Jewish Federation opens emergency relief fund for Japan tsunami victims
The North American federation is collecting donations for the victims of the tsunami triggered by the biggest earthquake on record in Japan expected to have claimed more than 1,000 lives.
The Jewish Federation of North America opened Friday an emergency relief fund to assist the victims of the devastating 8.9 magnitude earthquake and ensuing tsunami that swept over Japan.
"The Jewish Federations send our deepest sympathy to people affected by this terrible event," said Fred Zimmerman, chair of The Jewish Federations of North America’s Emergency Committee. “We are determined to provide emergency relief as quickly as possible and to work with our partners to provide support over the longer term as well.”
The Jewish Federations raise relief and emergency funds for victims of global natural disasters. In 2005, Jewish Federations raised nearly $30 million to help victims of Hurricane Katrina, and approximately $10 million for those affected by the tsunami in southern Asia in 2004.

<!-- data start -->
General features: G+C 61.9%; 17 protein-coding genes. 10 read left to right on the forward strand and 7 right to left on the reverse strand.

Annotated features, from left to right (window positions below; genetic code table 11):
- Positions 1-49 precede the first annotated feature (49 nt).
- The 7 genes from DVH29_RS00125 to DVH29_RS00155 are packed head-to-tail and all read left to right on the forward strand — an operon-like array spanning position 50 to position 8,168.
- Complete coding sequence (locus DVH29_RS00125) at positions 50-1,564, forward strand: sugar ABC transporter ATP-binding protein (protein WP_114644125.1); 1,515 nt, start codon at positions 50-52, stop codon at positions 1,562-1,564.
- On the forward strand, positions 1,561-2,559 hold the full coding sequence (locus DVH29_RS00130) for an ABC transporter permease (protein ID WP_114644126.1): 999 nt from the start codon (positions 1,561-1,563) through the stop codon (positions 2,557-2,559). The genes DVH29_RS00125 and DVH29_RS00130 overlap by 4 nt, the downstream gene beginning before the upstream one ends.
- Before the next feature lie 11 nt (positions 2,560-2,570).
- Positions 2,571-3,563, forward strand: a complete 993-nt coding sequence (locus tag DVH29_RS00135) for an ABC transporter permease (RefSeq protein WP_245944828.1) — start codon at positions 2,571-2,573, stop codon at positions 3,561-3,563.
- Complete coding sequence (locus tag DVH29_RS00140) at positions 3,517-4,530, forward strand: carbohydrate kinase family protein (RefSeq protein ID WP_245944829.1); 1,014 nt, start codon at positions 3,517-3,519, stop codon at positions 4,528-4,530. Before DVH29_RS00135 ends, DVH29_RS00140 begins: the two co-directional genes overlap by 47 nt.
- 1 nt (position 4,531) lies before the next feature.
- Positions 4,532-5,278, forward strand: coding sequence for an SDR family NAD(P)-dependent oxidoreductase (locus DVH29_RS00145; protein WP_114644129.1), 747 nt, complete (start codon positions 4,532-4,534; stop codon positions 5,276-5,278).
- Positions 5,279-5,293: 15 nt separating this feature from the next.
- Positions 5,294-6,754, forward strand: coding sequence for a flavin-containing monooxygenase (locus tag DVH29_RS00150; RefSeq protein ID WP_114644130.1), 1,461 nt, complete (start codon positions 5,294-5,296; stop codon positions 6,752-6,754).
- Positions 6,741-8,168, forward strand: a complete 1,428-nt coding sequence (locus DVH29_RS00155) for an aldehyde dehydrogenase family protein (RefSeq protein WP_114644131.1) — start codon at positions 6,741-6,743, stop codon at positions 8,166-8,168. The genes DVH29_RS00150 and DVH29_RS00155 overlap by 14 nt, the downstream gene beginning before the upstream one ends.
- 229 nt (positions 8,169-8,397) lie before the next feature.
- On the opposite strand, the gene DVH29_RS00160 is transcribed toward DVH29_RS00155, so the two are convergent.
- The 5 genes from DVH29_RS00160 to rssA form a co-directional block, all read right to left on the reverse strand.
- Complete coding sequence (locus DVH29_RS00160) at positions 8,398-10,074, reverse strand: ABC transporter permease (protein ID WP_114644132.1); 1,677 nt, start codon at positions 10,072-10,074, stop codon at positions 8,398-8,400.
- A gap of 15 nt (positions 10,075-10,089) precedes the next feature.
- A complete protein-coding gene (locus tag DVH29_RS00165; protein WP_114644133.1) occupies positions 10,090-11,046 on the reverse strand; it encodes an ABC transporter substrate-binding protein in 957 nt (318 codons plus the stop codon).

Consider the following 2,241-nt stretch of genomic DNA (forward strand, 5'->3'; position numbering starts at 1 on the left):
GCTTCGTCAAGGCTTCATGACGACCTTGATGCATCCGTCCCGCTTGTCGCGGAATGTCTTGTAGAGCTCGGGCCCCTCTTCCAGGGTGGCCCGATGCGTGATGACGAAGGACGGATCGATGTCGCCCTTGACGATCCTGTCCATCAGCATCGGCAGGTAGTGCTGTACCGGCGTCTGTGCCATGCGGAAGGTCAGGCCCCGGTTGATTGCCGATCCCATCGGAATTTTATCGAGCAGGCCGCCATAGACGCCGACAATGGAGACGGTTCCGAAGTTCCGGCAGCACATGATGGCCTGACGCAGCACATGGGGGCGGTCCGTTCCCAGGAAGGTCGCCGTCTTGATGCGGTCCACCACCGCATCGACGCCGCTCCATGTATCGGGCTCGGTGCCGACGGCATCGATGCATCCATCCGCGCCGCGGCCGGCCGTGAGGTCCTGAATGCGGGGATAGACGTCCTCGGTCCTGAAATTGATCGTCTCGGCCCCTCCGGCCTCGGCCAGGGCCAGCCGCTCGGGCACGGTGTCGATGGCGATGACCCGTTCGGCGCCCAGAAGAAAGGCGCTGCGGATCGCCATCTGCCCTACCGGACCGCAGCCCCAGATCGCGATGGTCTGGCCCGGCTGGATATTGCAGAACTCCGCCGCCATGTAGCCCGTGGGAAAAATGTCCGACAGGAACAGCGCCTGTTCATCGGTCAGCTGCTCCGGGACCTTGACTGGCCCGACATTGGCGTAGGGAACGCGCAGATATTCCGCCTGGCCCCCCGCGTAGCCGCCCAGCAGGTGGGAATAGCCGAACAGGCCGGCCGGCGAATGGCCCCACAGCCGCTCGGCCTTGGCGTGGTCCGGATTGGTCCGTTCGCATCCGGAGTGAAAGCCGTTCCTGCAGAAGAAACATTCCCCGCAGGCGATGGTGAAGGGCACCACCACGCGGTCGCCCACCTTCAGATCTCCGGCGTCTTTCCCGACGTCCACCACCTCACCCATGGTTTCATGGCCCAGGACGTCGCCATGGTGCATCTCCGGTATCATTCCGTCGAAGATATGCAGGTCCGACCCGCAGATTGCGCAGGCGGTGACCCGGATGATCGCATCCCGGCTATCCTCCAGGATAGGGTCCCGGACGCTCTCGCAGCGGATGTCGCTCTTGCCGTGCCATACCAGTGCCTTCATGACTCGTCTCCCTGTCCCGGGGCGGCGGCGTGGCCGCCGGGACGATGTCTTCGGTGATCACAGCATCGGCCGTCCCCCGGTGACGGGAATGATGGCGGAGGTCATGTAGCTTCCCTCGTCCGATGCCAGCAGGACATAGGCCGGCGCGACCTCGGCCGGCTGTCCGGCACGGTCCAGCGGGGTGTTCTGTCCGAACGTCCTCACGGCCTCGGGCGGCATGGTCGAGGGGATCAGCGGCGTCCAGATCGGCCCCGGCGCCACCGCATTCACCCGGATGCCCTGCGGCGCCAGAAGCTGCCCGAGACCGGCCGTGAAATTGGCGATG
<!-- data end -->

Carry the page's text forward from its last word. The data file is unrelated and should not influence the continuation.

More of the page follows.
The funds now raised will also help those in other potential disaster zones such as Hawaii and the U.S. West Coast.
Individuals interested in donating are encourage to visit the The Jewish Federations’ Japan, Hawaii and the Pacific Relief Fund online.
The devastating tsunami triggered by the biggest earthquake on record in Japan was expected to have claimed more than 1,000 lives along the northeastern coast after a wall of water swept away everything in its path.
Thousands of residents were evacuated from an area around a nuclear plant after radiation levels rose in the reactor, but there was no word on whether there had actually been a leak.
The unfolding disaster in the wake of the 8.9 magnitude earthquake and 10-metre (33-feet) high tsunami prompted offers of help from dozens of countries.
China said rescuers were ready to help with quake relief while President Barack Obama told Japanese Prime Minister Naoto Kan the United State would assist in any way.
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